- Use a separate structure like a studio, workshop, or garage that isn’t attached to the home to operate your trade or business; you must also use it regularly and exclusively
- Use the space regularly for storage use
- Use the residence as a daycare facility
While there is no requirement to physically mark the space you use with a permanent partition, using an area for both business and personal reasons will disqualify you from claiming the deduction as the home office must be used exclusively for business.
However, if you are qualified, then you can claim the deduction using the regular expense method or the simplified method.
- The regular method, in general, allows you to fully deduct the expenses you incur in the business portion of your home, plus allocate the indirect total costs of the home, such as mortgage interest, taxes, and depreciation, based on the percentage of the floor space used for business. This method generally leads to a higher deduction.
- The simplified method allows you to deduct $5 per square foot for business use of the home, and the maximum size for this option is 300 square feet. This will enable you to calculate your deduction without keeping track of expenses. While this deduction is simpler to calculate, it often results in a smaller deduction—especially if you are paying mortgage interest or rent on your home.
There is an exception to the exclusive use rule for in-home daycare providers. If you use space in your home regularly for a daycare service, you can claim a deduction for that part of your home even if you use the same area for nonbusiness purposes.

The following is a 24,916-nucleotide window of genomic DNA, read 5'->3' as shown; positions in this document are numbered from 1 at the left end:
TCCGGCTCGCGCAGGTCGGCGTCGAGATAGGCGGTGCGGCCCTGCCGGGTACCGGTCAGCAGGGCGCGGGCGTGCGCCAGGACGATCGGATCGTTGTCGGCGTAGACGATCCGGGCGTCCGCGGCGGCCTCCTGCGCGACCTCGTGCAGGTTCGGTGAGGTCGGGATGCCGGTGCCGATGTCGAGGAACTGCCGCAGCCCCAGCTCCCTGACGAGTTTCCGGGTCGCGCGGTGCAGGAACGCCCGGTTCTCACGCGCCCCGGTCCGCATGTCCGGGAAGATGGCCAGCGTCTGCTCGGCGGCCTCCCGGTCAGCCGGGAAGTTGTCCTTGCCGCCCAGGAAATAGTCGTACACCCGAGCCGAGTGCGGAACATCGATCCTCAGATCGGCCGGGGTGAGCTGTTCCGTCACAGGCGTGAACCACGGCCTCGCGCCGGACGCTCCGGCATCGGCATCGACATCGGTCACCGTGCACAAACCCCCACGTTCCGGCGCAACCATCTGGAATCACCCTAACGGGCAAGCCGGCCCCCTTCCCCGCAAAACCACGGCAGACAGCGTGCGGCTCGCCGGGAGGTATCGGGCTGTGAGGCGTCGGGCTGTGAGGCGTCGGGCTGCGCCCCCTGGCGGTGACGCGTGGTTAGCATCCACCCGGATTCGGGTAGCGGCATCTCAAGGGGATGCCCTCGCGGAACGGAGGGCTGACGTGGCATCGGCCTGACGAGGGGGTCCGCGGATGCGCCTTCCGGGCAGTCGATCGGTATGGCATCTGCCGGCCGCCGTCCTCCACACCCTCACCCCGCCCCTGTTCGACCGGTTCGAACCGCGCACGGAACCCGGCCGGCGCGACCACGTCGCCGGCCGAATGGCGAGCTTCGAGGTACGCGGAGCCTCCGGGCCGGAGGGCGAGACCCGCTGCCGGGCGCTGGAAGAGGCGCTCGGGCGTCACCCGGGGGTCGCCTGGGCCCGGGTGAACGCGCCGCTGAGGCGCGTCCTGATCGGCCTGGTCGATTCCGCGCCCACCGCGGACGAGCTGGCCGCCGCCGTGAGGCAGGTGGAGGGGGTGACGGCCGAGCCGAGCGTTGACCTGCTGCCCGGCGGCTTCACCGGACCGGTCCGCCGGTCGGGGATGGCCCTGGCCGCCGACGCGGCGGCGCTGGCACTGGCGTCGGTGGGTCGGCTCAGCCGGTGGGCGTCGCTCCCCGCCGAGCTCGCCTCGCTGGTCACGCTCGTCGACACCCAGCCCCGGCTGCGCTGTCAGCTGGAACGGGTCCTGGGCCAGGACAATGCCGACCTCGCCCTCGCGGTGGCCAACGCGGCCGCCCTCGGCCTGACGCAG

4. Depreciation Expense Deduction
You can claim depreciation on property that will be used in your business for more than one year. Depreciation in accounting and bookkeeping is the process of allocating the cost of a fixed asset over the useful life of the asset. The useful life of assets for tax purposes are set by the IRS and referred to as the modified accelerated cost recovery system (MACRS) life.
To qualify for a deduction, the depreciated property should be:
- Used exclusively by the business
- Purchased with the intent to produce long-term income
- Tangible and measurable
When you depreciate your assets, you will most likely use MACRS depreciation. With it, you can claim a higher tax deduction in the earlier years and a smaller deduction in the subsequent years.
To calculate depreciation using MACRS, we recommend using tax software or letting your tax pro do MACRS depreciation calculations for you. However, it’s still good for you to understand the basics of MACRS depreciation.
Tom purchased a five-year business property valued at $400,000. Tom wants to know how much depreciation he could claim over the next several years. To figure out his depreciation deduction, he used the normal MACRS rules.
Sample MACRS Schedule
MACRS Depreciation Deduction
There are two alternatives currently available that allow you to write off assets immediately rather than depreciating them.
- Section 179 allows taxpayers to deduct all or a portion of the cost of equipment in the tax year it was placed in service. The maximum section 179 deduction for 2023 is the lesser of $1,160,000 or taxable income.
- Bonus depreciation is similar to section 179 and allows an 80% deduction for equipment purchased during the 2023 tax year with no ceiling on the maximum deduction.
5. Internet & Phone Expenses
Your phone and internet service may also be deductible expenses. Unlike other utilities, this expense item is easier to classify because all details are itemized on your phone bill. However, you must carefully review phone bills before including them as a self-employed deduction.
The general rule for telephone expense deductions are:
- Charges for business long-distance phone calls on the personal landline are deductible expenses if separately stated on the phone bill.